In just a few short months after the Sprint Cup and XFINITY series began using double-file restarts, the Truck Series began using them in the 2010 season. Having used the previous standard of restarting with lap-down trucks inside the lead lap drivers since the series began in 1995, the slower vehicles often got in the way and likely affected the outcome of at least a few races. Since the 2010 season began with only lead lap drivers up front for each restart, fans have been treated to several exciting finishes that would most likely have turned out differently had there been lap-down vehicles in the way.
First Back-to-Back Championship Winner Crowned
Heading into the 2014 season, there had been a few drivers who had won more than one championship, but none of those had been able to take home the big trophy two years in a row. Enter Matt Crafton, fresh off of his first championship after 13 years racing full-time in Truck Series competition. With two wins, 13 top 5s, 17 top 10s and an average finish of seventh in 22 races, the driver of the No. 88 Toyota scored his second consecutive championship by 21 points over Ryan Blaney.
Did You Know…
- Mike Skinner holds the current Truck Series record for most poles awarded at 50? Jack Sprague sits second on that list with 32. The closest active driver is Kyle Busch, who has led the field to the green 16 times.
- Ron Hornaday holds the record for most series wins at 51? Kyle Busch is second at 42 victories. Hornaday also boasts the record for most top 5s (158) and top 10s (234). Additionally, he has the most series starts at 350, followed closely by Matt Crafton, who has made the most consecutive series starts, at 338.
- Chris Showalter, currently truck chief for the No. 51 at Kyle Busch Motorsports has worked as a crew member in all 499 Truck Series races? Surviving a couple of near misses, one for ACL surgery two days before doing to the track and the other for passing a kidney stone the day of the Bristol race in 2014, the veteran will help bring Kyle Busch to Victory Lane on Saturday afternoon.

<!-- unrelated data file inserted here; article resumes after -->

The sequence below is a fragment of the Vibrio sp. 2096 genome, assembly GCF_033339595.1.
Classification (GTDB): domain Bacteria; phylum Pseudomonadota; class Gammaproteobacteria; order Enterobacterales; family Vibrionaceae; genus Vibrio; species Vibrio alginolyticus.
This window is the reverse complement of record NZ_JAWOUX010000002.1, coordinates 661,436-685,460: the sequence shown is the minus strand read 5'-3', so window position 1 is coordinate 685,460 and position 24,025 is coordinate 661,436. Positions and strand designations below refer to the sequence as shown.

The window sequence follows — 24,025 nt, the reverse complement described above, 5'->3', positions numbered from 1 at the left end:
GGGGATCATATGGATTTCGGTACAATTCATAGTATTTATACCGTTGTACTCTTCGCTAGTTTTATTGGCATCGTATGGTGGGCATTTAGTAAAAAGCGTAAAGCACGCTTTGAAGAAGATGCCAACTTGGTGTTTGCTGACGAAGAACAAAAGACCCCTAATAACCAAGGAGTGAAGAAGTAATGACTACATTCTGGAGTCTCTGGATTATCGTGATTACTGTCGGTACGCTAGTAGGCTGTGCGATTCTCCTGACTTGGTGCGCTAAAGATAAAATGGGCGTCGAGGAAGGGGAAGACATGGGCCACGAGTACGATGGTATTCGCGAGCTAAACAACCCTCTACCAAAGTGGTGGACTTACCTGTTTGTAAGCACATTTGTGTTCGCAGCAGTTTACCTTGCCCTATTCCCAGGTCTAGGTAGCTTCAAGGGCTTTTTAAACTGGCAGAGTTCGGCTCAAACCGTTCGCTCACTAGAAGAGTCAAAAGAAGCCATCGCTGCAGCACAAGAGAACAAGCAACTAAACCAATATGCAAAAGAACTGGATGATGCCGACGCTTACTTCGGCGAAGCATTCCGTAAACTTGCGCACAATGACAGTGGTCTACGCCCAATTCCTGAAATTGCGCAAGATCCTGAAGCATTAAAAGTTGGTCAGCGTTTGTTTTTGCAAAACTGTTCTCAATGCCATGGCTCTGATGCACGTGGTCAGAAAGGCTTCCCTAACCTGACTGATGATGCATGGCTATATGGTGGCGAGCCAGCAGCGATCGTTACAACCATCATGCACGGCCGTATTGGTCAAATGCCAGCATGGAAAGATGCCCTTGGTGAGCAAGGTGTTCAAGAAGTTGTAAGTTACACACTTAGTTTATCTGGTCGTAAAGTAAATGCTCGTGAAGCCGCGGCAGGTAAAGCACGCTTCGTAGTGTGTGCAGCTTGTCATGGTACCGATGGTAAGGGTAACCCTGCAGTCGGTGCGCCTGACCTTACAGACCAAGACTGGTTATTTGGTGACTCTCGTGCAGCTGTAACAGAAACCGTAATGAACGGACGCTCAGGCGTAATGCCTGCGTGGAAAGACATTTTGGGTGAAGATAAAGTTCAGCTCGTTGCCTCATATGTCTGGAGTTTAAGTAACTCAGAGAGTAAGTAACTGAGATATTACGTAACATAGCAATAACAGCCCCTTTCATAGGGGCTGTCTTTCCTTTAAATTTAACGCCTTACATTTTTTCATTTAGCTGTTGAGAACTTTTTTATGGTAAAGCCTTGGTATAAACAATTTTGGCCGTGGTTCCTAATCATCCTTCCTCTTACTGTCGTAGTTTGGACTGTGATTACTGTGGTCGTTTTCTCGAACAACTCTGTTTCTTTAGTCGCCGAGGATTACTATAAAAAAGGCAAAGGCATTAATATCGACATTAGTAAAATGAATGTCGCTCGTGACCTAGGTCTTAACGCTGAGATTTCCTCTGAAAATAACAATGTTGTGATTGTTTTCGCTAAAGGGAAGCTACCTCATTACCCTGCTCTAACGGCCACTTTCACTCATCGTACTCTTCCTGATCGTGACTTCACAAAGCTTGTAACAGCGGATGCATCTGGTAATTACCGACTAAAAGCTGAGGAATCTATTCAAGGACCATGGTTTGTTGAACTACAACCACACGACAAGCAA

- The record for youngest winner in the Truck Series once stood at 37 years, seven months and eight days when Mike Skinner won the inaugural race? It wasn’t until 2012 when Ryan Blaney won at 18 years, eight months and 15 days that the record dropped below 20 years of age. The current record is held by Cole Custer, who scored his first career victory a year ago at NHMS at the age of 16 years, seven months, 28 days.
- Travis Pastrana will return to NASCAR at Las Vegas Motor Speedway later this season. He will be making his second Truck Series start, running the No. 31 Chevrolet for NTS Motorsports. For more information, click here.
- Daniel Hemric and NTS Motorsports will run a special throwback honoring general manager and spotter Rick Carelli’s 1995 paint scheme run during the inaugural Truck Series season. The organization’s Director of Competition for West Coast SPEARS SRL Southwest Tour, Gary Collins, was involved in designing and racing prototypes for what is now the Camping World Truck Series.
“It’s so cool to see the NASCAR Camping World Truck Series reach its 500th race and it’s really an honor to be a part of it. Everyone at NTS Motorsports and California Clean Power are extremely excited about this special 1995 throwback paint scheme we’re running this weekend,” Hemric said in a team release.
“Rick Carelli been a huge part of everything that we have accomplished this season, so it’s very special to be running his colors from the inaugural Truck Series race. Rick has so much experience in this sport, both as a driver and in managing successful teams, and he’s been a tremendous help in teaching me things both on and off the track. He’s my eyes on the spotter’s stand and he keeps everything pointed in the right direction back at the shop. I appreciate what he does for me every single weekend, and this milestone race seemed like the perfect opportunity for our team and our sponsor to acknowledge that.”